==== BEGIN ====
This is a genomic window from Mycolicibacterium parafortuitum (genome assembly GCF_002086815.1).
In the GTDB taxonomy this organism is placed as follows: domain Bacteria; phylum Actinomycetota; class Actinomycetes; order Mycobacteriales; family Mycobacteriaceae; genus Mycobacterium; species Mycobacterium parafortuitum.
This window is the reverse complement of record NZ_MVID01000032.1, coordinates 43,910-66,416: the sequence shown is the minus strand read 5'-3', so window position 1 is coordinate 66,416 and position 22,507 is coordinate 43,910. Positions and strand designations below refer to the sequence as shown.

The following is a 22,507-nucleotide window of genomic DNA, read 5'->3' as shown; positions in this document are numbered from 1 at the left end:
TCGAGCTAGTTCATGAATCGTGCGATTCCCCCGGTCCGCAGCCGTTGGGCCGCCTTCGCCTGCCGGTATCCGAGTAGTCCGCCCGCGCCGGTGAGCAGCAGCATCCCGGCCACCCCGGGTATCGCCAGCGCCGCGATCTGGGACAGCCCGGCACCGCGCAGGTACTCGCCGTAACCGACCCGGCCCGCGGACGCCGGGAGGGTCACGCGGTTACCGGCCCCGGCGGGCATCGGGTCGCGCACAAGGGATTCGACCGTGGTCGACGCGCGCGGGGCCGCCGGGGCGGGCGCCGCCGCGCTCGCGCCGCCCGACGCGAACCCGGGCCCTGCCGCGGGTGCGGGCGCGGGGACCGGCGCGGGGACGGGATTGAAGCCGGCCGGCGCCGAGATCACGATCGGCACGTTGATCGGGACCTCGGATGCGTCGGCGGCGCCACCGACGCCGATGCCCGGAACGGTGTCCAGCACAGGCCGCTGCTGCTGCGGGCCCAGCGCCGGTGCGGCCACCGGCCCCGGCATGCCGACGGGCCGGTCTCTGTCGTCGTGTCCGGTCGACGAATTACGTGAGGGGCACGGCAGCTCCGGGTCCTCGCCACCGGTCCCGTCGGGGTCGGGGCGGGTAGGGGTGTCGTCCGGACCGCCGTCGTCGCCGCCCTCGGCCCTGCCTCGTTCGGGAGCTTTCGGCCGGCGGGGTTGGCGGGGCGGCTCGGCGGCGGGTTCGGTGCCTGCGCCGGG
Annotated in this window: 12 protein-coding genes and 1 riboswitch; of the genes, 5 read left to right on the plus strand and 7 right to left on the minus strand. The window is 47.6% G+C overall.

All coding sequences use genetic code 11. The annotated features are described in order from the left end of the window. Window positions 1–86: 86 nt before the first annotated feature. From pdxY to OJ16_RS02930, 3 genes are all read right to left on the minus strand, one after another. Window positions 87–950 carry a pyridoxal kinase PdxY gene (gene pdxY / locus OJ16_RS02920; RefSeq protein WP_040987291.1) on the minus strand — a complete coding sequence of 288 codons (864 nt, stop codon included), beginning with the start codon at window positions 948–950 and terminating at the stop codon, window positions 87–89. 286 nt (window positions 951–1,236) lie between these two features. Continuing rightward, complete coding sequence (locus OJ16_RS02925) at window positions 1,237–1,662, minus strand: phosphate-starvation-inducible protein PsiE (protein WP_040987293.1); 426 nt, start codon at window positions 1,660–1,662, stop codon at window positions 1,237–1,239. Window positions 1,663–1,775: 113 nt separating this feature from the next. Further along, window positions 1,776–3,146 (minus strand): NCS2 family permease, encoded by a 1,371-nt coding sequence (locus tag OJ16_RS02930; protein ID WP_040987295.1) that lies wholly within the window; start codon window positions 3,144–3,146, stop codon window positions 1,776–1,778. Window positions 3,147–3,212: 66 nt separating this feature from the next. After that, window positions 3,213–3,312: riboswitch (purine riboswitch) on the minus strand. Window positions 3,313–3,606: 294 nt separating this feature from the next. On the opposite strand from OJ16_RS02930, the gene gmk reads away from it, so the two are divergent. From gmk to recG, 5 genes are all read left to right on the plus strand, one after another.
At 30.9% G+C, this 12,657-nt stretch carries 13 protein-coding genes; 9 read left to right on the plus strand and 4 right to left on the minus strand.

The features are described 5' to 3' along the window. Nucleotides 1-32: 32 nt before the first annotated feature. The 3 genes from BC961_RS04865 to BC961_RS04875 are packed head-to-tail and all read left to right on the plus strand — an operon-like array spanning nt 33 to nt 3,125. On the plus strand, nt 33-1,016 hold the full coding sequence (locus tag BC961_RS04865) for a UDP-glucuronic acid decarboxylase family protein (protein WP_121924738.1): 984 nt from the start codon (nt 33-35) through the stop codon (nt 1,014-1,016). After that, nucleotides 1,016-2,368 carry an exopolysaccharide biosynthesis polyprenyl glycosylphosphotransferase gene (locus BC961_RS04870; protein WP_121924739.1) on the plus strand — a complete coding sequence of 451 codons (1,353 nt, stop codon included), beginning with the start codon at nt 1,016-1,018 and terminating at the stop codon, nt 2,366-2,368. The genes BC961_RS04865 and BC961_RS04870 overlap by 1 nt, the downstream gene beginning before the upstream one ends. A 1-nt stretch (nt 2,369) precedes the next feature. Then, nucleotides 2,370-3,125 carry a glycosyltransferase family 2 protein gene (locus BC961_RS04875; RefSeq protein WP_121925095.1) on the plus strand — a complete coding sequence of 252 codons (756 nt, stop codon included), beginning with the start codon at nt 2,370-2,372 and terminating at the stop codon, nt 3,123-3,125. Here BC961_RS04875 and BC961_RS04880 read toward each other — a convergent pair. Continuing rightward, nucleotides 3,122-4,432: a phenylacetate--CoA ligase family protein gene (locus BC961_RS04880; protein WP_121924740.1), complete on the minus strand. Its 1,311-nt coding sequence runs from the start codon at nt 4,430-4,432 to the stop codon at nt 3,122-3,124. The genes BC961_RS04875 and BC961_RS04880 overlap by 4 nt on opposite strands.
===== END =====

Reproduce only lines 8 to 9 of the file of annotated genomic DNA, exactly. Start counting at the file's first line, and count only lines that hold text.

At 30.9% G+C, this 12,657-nt stretch carries 13 protein-coding genes; 9 read left to right on the plus strand and 4 right to left on the minus strand.

The features are described 5' to 3' along the window. Nucleotides 1-32: 32 nt before the first annotated feature. The 3 genes from BC961_RS04865 to BC961_RS04875 are packed head-to-tail and all read left to right on the plus strand — an operon-like array spanning nt 33 to nt 3,125. On the plus strand, nt 33-1,016 hold the full coding sequence (locus tag BC961_RS04865) for a UDP-glucuronic acid decarboxylase family protein (protein WP_121924738.1): 984 nt from the start codon (nt 33-35) through the stop codon (nt 1,014-1,016). After that, nucleotides 1,016-2,368 carry an exopolysaccharide biosynthesis polyprenyl glycosylphosphotransferase gene (locus BC961_RS04870; protein WP_121924739.1) on the plus strand — a complete coding sequence of 451 codons (1,353 nt, stop codon included), beginning with the start codon at nt 1,016-1,018 and terminating at the stop codon, nt 2,366-2,368. The genes BC961_RS04865 and BC961_RS04870 overlap by 1 nt, the downstream gene beginning before the upstream one ends. A 1-nt stretch (nt 2,369) precedes the next feature. Then, nucleotides 2,370-3,125 carry a glycosyltransferase family 2 protein gene (locus BC961_RS04875; RefSeq protein WP_121925095.1) on the plus strand — a complete coding sequence of 252 codons (756 nt, stop codon included), beginning with the start codon at nt 2,370-2,372 and terminating at the stop codon, nt 3,123-3,125. Here BC961_RS04875 and BC961_RS04880 read toward each other — a convergent pair. Continuing rightward, nucleotides 3,122-4,432: a phenylacetate--CoA ligase family protein gene (locus BC961_RS04880; protein WP_121924740.1), complete on the minus strand. Its 1,311-nt coding sequence runs from the start codon at nt 4,430-4,432 to the stop codon at nt 3,122-3,124. The genes BC961_RS04875 and BC961_RS04880 overlap by 4 nt on opposite strands.